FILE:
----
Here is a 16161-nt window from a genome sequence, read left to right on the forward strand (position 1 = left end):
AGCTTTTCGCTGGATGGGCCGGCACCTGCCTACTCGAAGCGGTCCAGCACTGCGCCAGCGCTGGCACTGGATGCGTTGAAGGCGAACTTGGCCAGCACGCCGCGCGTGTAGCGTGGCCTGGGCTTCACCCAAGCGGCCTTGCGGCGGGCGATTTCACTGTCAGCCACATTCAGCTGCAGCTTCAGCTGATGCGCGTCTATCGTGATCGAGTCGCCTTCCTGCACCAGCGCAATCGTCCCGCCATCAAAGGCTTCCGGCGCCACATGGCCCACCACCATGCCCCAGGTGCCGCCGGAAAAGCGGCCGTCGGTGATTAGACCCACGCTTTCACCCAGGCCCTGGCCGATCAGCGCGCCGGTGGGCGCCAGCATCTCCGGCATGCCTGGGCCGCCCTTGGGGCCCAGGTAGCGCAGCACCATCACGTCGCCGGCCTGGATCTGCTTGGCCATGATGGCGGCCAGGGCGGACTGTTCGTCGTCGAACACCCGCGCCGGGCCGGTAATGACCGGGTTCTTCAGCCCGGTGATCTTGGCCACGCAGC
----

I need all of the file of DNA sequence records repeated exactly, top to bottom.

Here is a 16161-nt window from a genome sequence, read left to right on the forward strand (position 1 = left end):
AGCTTTTCGCTGGATGGGCCGGCACCTGCCTACTCGAAGCGGTCCAGCACTGCGCCAGCGCTGGCACTGGATGCGTTGAAGGCGAACTTGGCCAGCACGCCGCGCGTGTAGCGTGGCCTGGGCTTCACCCAAGCGGCCTTGCGGCGGGCGATTTCACTGTCAGCCACATTCAGCTGCAGCTTCAGCTGATGCGCGTCTATCGTGATCGAGTCGCCTTCCTGCACCAGCGCAATCGTCCCGCCATCAAAGGCTTCCGGCGCCACATGGCCCACCACCATGCCCCAGGTGCCGCCGGAAAAGCGGCCGTCGGTGATTAGACCCACGCTTTCACCCAGGCCCTGGCCGATCAGCGCGCCGGTGGGCGCCAGCATCTCCGGCATGCCTGGGCCGCCCTTGGGGCCCAGGTAGCGCAGCACCATCACGTCGCCGGCCTGGATCTGCTTGGCCATGATGGCGGCCAGGGCGGACTGTTCGTCGTCGAACACCCGCGCCGGGCCGGTAATGACCGGGTTCTTCAGCCCGGTGATCTTGGCCACGCAGC